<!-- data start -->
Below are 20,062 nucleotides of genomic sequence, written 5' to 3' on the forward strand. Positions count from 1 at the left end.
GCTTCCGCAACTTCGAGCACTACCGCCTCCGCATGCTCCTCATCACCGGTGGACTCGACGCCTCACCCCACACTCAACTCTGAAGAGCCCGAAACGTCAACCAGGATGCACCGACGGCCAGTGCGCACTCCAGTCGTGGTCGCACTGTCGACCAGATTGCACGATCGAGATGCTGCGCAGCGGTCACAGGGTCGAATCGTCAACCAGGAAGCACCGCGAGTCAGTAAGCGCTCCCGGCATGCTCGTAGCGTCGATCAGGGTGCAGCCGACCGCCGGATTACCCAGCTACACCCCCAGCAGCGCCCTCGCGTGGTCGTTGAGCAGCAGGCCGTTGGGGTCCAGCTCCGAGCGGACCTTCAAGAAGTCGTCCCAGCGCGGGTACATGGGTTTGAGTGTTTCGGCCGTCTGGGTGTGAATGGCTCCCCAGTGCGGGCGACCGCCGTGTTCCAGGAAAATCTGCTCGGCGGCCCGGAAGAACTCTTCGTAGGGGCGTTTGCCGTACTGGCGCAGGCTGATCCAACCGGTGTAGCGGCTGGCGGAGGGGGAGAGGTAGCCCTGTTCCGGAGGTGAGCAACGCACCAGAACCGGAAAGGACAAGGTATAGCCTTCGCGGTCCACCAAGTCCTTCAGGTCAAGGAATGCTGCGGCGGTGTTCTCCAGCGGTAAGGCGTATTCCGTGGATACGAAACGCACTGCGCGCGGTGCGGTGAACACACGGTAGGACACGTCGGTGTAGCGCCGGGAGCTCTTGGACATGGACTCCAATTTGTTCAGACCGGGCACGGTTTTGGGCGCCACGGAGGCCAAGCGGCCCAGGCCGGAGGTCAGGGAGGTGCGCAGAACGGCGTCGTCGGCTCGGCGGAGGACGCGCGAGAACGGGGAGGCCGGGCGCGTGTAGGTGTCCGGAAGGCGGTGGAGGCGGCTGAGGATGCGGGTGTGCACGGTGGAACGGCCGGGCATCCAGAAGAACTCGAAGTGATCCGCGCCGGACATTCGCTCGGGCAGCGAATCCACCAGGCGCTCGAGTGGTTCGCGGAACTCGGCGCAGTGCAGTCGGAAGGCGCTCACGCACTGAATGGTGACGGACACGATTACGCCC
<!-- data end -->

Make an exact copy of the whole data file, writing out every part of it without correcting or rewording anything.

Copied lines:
Below are 20,062 nucleotides of genomic sequence, written 5' to 3' on the forward strand. Positions count from 1 at the left end.
GCTTCCGCAACTTCGAGCACTACCGCCTCCGCATGCTCCTCATCACCGGTGGACTCGACGCCTCACCCCACACTCAACTCTGAAGAGCCCGAAACGTCAACCAGGATGCACCGACGGCCAGTGCGCACTCCAGTCGTGGTCGCACTGTCGACCAGATTGCACGATCGAGATGCTGCGCAGCGGTCACAGGGTCGAATCGTCAACCAGGAAGCACCGCGAGTCAGTAAGCGCTCCCGGCATGCTCGTAGCGTCGATCAGGGTGCAGCCGACCGCCGGATTACCCAGCTACACCCCCAGCAGCGCCCTCGCGTGGTCGTTGAGCAGCAGGCCGTTGGGGTCCAGCTCCGAGCGGACCTTCAAGAAGTCGTCCCAGCGCGGGTACATGGGTTTGAGTGTTTCGGCCGTCTGGGTGTGAATGGCTCCCCAGTGCGGGCGACCGCCGTGTTCCAGGAAAATCTGCTCGGCGGCCCGGAAGAACTCTTCGTAGGGGCGTTTGCCGTACTGGCGCAGGCTGATCCAACCGGTGTAGCGGCTGGCGGAGGGGGAGAGGTAGCCCTGTTCCGGAGGTGAGCAACGCACCAGAACCGGAAAGGACAAGGTATAGCCTTCGCGGTCCACCAAGTCCTTCAGGTCAAGGAATGCTGCGGCGGTGTTCTCCAGCGGTAAGGCGTATTCCGTGGATACGAAACGCACTGCGCGCGGTGCGGTGAACACACGGTAGGACACGTCGGTGTAGCGCCGGGAGCTCTTGGACATGGACTCCAATTTGTTCAGACCGGGCACGGTTTTGGGCGCCACGGAGGCCAAGCGGCCCAGGCCGGAGGTCAGGGAGGTGCGCAGAACGGCGTCGTCGGCTCGGCGGAGGACGCGCGAGAACGGGGAGGCCGGGCGCGTGTAGGTGTCCGGAAGGCGGTGGAGGCGGCTGAGGATGCGGGTGTGCACGGTGGAACGGCCGGGCATCCAGAAGAACTCGAAGTGATCCGCGCCGGACATTCGCTCGGGCAGCGAATCCACCAGGCGCTCGAGTGGTTCGCGGAACTCGGCGCAGTGCAGTCGGAAGGCGCTCACGCACTGAATGGTGACGGACACGATTACGCCC